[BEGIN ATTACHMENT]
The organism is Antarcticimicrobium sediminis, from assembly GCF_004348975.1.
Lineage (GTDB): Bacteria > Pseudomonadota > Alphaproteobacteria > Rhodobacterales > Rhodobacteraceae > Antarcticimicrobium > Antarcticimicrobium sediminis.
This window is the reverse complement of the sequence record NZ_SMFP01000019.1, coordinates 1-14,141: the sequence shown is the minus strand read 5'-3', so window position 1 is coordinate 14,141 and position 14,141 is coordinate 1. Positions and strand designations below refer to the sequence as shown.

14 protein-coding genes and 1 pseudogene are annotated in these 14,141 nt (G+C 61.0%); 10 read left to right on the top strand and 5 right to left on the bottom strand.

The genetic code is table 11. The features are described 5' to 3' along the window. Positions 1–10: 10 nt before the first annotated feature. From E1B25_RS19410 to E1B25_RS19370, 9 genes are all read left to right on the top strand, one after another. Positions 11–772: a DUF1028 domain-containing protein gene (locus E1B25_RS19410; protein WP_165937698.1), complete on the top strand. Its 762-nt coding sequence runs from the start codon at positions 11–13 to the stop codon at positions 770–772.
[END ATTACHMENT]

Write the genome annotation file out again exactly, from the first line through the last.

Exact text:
The organism is Antarcticimicrobium sediminis, from assembly GCF_004348975.1.
Lineage (GTDB): Bacteria > Pseudomonadota > Alphaproteobacteria > Rhodobacterales > Rhodobacteraceae > Antarcticimicrobium > Antarcticimicrobium sediminis.
This window is the reverse complement of the sequence record NZ_SMFP01000019.1, coordinates 1-14,141: the sequence shown is the minus strand read 5'-3', so window position 1 is coordinate 14,141 and position 14,141 is coordinate 1. Positions and strand designations below refer to the sequence as shown.

14 protein-coding genes and 1 pseudogene are annotated in these 14,141 nt (G+C 61.0%); 10 read left to right on the top strand and 5 right to left on the bottom strand.

The genetic code is table 11. The features are described 5' to 3' along the window. Positions 1–10: 10 nt before the first annotated feature. From E1B25_RS19410 to E1B25_RS19370, 9 genes are all read left to right on the top strand, one after another. Positions 11–772: a DUF1028 domain-containing protein gene (locus E1B25_RS19410; protein WP_165937698.1), complete on the top strand. Its 762-nt coding sequence runs from the start codon at positions 11–13 to the stop codon at positions 770–772.